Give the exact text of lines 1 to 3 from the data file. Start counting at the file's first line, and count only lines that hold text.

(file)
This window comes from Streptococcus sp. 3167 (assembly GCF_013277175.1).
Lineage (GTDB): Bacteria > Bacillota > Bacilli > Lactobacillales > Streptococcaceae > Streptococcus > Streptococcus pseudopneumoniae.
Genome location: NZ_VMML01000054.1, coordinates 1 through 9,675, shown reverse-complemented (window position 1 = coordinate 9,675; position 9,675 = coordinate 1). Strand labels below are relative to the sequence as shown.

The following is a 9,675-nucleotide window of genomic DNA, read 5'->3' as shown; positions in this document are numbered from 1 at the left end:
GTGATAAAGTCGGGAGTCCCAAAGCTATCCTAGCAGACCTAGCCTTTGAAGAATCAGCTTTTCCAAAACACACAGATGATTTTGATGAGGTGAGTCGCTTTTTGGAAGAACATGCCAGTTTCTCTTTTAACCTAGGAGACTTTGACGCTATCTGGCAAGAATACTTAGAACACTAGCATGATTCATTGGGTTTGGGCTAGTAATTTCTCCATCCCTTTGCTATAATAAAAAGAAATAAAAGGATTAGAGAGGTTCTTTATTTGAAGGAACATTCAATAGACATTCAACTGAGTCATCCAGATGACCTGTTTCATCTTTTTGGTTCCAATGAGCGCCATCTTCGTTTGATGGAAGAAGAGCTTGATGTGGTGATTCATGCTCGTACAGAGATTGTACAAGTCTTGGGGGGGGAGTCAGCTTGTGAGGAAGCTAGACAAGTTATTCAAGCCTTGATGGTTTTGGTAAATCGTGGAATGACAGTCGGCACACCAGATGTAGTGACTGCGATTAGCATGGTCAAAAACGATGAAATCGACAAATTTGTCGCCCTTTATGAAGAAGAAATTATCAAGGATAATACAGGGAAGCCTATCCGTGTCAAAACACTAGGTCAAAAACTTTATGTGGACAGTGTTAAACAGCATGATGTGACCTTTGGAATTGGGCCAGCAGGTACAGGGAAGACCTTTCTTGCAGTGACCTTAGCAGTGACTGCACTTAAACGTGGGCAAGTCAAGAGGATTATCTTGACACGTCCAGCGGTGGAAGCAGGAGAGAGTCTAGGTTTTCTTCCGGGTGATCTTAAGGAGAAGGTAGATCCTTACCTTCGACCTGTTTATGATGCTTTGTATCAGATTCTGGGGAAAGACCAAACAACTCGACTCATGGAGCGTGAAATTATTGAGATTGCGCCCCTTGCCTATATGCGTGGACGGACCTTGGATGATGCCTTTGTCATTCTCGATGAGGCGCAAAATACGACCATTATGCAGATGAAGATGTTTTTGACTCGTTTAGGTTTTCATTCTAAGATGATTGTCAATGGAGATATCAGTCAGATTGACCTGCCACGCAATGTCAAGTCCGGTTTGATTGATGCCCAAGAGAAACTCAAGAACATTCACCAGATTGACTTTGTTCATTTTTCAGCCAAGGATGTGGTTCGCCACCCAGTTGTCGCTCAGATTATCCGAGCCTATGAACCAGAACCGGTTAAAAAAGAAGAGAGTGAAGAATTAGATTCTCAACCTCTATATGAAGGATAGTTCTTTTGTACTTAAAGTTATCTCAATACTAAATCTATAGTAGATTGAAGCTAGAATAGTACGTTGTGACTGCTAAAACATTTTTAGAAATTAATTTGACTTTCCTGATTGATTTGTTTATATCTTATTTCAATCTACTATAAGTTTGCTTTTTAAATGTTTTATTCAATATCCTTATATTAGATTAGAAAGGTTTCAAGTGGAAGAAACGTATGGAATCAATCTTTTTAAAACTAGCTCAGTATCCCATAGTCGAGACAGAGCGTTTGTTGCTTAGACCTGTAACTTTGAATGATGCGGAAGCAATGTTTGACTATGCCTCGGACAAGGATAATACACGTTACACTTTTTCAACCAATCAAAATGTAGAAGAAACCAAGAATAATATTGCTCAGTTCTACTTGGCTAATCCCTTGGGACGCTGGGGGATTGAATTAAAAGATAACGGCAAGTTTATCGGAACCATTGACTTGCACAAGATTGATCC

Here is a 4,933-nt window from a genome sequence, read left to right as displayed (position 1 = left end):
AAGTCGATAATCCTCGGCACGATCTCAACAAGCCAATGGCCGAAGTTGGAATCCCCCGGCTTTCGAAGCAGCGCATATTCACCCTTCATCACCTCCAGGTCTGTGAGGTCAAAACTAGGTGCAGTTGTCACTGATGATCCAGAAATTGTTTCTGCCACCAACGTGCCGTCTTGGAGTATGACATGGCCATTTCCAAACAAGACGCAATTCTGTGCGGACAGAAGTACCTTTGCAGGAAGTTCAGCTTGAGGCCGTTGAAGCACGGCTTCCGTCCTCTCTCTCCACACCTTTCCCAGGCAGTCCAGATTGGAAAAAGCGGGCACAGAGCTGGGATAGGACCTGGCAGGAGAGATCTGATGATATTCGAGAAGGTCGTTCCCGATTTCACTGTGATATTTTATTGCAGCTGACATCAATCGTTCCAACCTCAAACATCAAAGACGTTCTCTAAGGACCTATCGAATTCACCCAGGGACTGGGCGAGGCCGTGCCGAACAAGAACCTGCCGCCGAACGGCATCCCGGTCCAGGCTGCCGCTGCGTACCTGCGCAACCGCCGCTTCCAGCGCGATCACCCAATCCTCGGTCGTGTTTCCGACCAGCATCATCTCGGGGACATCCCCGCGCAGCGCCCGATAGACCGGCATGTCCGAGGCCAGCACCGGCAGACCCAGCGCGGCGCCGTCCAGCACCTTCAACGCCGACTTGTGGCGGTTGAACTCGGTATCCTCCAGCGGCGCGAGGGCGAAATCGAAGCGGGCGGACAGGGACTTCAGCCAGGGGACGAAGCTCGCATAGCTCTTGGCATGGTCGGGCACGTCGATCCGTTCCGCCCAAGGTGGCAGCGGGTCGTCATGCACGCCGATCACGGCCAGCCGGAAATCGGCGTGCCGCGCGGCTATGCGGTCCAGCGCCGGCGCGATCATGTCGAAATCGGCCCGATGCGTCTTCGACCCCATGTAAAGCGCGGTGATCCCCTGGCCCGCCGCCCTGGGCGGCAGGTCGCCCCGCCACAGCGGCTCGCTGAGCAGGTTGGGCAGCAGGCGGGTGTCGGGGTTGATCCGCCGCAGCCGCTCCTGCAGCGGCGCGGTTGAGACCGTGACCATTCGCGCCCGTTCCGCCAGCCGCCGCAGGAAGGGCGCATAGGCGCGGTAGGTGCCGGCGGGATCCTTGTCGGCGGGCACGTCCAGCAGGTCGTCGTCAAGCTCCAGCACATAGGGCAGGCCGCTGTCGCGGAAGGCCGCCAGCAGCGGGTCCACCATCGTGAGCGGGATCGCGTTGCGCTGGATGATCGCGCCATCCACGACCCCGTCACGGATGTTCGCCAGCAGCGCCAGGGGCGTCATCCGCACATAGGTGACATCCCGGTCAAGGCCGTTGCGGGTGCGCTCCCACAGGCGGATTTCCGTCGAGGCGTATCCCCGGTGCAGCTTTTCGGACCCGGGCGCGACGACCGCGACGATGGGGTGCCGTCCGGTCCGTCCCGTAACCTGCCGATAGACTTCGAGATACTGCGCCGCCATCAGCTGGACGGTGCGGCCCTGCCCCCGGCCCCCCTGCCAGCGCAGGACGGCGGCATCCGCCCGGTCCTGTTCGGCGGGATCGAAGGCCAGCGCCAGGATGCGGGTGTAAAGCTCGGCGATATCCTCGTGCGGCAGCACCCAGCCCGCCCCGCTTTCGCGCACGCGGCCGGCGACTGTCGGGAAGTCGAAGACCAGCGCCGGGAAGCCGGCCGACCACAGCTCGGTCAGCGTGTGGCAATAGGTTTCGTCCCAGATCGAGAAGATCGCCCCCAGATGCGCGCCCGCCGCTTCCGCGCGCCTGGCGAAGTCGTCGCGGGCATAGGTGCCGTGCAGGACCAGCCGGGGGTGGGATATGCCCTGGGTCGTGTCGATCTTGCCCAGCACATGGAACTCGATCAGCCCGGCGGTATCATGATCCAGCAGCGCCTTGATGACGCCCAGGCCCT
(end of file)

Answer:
This window comes from Streptococcus sp. 3167 (assembly GCF_013277175.1).
Lineage (GTDB): Bacteria > Bacillota > Bacilli > Lactobacillales > Streptococcaceae > Streptococcus > Streptococcus pseudopneumoniae.
Genome location: NZ_VMML01000054.1, coordinates 1 through 9,675, shown reverse-complemented (window position 1 = coordinate 9,675; position 9,675 = coordinate 1). Strand labels below are relative to the sequence as shown.